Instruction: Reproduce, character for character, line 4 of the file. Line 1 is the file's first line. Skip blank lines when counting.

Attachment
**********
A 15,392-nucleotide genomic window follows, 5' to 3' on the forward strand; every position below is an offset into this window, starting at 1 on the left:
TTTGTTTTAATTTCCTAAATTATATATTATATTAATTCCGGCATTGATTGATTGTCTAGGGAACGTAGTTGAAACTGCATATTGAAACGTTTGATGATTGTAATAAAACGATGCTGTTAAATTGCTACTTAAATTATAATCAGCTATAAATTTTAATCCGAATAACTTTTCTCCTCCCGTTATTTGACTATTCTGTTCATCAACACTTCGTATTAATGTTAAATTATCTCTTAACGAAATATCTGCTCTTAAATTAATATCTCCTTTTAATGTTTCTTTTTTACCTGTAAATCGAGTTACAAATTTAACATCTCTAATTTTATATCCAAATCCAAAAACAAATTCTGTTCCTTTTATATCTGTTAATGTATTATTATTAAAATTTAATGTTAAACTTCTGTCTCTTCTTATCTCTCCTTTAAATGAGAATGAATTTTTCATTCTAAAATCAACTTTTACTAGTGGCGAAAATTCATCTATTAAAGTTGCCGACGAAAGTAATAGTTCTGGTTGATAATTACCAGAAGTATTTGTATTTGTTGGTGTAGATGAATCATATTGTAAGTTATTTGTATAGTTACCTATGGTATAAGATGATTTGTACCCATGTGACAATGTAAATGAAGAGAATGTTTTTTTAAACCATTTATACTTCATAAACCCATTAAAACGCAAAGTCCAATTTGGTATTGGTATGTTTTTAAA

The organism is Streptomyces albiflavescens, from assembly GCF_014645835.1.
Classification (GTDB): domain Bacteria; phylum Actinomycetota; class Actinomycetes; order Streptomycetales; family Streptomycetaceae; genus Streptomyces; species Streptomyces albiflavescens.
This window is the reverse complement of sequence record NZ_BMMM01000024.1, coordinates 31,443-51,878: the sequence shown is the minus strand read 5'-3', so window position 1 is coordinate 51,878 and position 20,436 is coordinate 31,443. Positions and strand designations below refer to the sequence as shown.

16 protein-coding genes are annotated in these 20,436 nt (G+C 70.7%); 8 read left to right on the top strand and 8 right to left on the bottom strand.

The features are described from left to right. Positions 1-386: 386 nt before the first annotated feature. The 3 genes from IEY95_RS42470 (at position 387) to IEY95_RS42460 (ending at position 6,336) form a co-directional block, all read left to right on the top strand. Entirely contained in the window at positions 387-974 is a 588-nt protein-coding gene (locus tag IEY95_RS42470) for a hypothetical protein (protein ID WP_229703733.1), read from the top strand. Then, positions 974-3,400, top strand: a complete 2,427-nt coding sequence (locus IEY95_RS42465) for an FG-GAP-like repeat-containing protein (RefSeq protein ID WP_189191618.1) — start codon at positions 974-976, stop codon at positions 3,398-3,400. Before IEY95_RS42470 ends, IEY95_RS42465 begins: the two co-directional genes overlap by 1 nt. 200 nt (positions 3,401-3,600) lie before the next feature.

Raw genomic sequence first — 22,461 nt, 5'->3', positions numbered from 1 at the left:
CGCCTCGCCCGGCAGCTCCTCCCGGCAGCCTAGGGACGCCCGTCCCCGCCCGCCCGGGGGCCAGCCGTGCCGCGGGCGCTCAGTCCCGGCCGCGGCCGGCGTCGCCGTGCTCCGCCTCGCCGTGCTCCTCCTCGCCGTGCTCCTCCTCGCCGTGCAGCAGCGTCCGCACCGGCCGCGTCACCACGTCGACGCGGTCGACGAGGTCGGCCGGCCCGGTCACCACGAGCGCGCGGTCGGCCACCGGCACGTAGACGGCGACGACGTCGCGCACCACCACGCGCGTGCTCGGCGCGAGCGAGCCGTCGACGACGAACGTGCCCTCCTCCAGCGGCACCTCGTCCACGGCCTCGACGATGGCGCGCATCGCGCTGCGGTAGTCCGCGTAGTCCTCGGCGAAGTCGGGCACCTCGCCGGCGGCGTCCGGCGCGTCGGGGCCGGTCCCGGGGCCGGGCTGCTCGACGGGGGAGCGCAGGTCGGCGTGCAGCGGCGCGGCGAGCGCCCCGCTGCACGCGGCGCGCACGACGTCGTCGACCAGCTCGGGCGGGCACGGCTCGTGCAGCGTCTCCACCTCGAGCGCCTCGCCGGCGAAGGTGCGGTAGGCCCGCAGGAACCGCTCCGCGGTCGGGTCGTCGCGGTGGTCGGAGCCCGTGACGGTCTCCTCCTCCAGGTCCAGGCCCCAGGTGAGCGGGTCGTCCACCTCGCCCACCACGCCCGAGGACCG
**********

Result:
Classification (GTDB): domain Bacteria; phylum Actinomycetota; class Actinomycetes; order Streptomycetales; family Streptomycetaceae; genus Streptomyces; species Streptomyces albiflavescens.